Legacy Oil, a wildcatter out of Colorado, wants to drill for oil in Lockhart Basin, which was originally included inside the boundaries of Canyonlands National Park until political wrangling in the 1970s excised it. But Lockhart Basin is deserving of protected status, and we’re proposing it be designated wilderness, just as others hope to see it added back into the park.

For both of these proposed projects, BLM thought quick and simple environmental assessments would suffice, though to us these projects seem to qualify as major federal actions with serious ramifications. We’re insisting it draw up more thorough environmental impact statements, which at least require the agency to include a “no action” alternative.

Local water boards and state government agencies are also on the sidelines, urging BLM on — more often than not to do the wrong thing. BLM finds it hard to resist.

In Escalante, the water conservancy district wants to build a new reservoir, just up from an existing one in Wide Hollow, that would drain water away from places we think ought to be designated wilderness. In the desert, water is the lifeblood of the ecosystem. We had to go above local heads, but we prevailed upon BLM in Washington, D.C., to yank the project.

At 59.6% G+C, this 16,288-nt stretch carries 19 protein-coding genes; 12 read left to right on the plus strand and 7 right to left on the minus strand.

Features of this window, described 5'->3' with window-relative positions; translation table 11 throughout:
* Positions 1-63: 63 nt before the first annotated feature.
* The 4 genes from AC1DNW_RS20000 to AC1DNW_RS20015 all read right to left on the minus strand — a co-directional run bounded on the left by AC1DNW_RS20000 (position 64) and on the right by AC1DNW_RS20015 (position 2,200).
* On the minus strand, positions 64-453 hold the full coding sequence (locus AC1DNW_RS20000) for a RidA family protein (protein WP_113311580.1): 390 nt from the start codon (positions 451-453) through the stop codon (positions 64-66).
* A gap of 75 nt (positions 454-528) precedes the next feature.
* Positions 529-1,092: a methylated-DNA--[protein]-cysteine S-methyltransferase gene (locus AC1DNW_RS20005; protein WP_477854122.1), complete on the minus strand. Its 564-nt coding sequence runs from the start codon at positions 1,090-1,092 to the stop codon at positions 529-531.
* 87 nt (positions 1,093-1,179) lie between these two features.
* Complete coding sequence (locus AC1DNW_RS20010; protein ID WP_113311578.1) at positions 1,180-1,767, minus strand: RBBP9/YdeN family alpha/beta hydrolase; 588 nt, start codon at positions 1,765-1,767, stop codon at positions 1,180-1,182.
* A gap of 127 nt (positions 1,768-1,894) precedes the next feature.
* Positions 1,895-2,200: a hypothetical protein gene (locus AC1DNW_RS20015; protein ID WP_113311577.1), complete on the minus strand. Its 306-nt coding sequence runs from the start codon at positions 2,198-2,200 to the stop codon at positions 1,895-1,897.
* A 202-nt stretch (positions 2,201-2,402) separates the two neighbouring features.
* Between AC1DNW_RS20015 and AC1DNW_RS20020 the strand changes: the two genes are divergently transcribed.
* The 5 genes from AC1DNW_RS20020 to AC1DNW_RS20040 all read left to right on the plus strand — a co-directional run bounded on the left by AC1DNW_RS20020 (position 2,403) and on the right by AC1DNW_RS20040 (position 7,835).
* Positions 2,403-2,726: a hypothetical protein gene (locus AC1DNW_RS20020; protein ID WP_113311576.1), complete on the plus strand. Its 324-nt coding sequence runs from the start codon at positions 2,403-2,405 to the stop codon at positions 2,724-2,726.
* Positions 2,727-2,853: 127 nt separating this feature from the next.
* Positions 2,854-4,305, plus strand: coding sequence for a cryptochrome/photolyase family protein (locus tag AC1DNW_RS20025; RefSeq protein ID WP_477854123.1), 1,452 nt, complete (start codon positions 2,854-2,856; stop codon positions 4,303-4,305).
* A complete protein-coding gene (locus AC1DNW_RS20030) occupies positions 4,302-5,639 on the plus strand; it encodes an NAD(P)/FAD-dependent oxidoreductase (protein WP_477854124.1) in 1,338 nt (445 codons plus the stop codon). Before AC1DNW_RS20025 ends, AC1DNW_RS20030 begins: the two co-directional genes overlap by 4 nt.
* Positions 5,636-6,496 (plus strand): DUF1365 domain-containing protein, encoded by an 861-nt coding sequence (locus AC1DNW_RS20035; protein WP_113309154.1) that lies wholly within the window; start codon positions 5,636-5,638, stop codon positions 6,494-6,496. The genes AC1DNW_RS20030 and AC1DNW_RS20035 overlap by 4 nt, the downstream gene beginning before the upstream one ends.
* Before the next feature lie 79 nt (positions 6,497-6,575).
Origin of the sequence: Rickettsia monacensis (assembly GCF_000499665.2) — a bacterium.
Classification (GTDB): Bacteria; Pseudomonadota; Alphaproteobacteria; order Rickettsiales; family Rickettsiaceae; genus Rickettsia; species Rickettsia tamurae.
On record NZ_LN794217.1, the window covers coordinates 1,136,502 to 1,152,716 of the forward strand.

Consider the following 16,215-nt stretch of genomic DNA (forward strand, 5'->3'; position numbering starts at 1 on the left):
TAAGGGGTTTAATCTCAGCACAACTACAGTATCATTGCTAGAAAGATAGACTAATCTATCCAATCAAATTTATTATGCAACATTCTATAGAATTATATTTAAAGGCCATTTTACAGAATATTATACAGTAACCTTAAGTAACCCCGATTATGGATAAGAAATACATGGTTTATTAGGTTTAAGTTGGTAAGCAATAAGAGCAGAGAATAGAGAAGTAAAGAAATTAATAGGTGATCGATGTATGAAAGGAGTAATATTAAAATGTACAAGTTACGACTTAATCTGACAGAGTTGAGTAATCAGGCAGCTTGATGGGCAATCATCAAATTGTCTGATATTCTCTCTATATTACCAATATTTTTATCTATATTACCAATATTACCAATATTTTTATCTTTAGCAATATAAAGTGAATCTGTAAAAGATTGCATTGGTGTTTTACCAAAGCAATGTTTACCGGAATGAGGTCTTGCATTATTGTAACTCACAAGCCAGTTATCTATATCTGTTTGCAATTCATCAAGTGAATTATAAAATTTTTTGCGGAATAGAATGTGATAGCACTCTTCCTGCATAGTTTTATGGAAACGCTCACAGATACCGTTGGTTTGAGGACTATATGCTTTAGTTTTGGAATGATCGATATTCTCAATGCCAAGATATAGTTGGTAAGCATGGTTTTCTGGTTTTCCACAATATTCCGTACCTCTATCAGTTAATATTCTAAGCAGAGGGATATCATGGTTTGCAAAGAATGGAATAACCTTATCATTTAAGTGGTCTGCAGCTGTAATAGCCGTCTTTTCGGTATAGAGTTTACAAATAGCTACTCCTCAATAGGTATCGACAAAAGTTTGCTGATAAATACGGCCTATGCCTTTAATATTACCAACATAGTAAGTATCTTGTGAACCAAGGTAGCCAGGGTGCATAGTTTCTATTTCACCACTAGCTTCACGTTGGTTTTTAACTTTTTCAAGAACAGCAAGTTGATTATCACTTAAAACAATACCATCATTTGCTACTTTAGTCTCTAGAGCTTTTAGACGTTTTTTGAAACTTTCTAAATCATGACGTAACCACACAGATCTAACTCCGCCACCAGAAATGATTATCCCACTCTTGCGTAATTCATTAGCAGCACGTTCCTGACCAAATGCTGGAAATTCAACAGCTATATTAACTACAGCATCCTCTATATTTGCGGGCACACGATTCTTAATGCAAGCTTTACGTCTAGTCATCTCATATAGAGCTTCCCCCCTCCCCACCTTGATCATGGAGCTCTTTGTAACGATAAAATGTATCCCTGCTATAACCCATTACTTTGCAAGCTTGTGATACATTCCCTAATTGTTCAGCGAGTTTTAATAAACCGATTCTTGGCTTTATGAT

Because water is so vital to wildlife, the state Division of Wildlife Resources wants to install a slew of water guzzlers in proposed wilderness to boost numbers of non-endemic game like the chukar (Eurasian birds). Such developments would disqualify places from becoming wilderness, which is part of the aim of the state, and BLM has been more than willing to oblige. We took the decision to the Interior Board of Land Appeals, which agreed that guzzlers don’t belong in proposed wilderness.